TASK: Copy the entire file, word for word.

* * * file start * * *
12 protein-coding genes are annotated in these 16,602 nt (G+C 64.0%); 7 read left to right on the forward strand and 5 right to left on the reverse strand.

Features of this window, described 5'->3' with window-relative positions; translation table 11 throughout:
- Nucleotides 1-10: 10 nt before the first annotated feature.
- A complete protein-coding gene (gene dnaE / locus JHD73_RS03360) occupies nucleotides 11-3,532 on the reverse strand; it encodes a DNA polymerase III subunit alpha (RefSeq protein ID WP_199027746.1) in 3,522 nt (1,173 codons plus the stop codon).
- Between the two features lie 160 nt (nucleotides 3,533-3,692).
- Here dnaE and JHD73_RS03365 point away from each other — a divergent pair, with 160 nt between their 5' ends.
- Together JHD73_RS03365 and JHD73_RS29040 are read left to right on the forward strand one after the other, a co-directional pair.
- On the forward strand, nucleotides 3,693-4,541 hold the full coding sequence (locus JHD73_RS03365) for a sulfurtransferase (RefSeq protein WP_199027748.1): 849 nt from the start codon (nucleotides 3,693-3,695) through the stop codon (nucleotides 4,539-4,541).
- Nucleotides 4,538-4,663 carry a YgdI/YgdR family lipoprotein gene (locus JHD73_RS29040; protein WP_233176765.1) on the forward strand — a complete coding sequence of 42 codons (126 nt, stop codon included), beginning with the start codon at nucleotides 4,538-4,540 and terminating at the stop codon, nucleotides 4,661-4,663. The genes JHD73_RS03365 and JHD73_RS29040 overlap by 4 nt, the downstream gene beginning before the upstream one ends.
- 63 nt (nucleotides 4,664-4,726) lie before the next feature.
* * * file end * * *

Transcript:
12 protein-coding genes are annotated in these 16,602 nt (G+C 64.0%); 7 read left to right on the forward strand and 5 right to left on the reverse strand.

Features of this window, described 5'->3' with window-relative positions; translation table 11 throughout:
- Nucleotides 1-10: 10 nt before the first annotated feature.
- A complete protein-coding gene (gene dnaE / locus JHD73_RS03360) occupies nucleotides 11-3,532 on the reverse strand; it encodes a DNA polymerase III subunit alpha (RefSeq protein ID WP_199027746.1) in 3,522 nt (1,173 codons plus the stop codon).
- Between the two features lie 160 nt (nucleotides 3,533-3,692).
- Here dnaE and JHD73_RS03365 point away from each other — a divergent pair, with 160 nt between their 5' ends.
- Together JHD73_RS03365 and JHD73_RS29040 are read left to right on the forward strand one after the other, a co-directional pair.
- On the forward strand, nucleotides 3,693-4,541 hold the full coding sequence (locus JHD73_RS03365) for a sulfurtransferase (RefSeq protein WP_199027748.1): 849 nt from the start codon (nucleotides 3,693-3,695) through the stop codon (nucleotides 4,539-4,541).
- Nucleotides 4,538-4,663 carry a YgdI/YgdR family lipoprotein gene (locus JHD73_RS29040; protein WP_233176765.1) on the forward strand — a complete coding sequence of 42 codons (126 nt, stop codon included), beginning with the start codon at nucleotides 4,538-4,540 and terminating at the stop codon, nucleotides 4,661-4,663. The genes JHD73_RS03365 and JHD73_RS29040 overlap by 4 nt, the downstream gene beginning before the upstream one ends.
- 63 nt (nucleotides 4,664-4,726) lie before the next feature.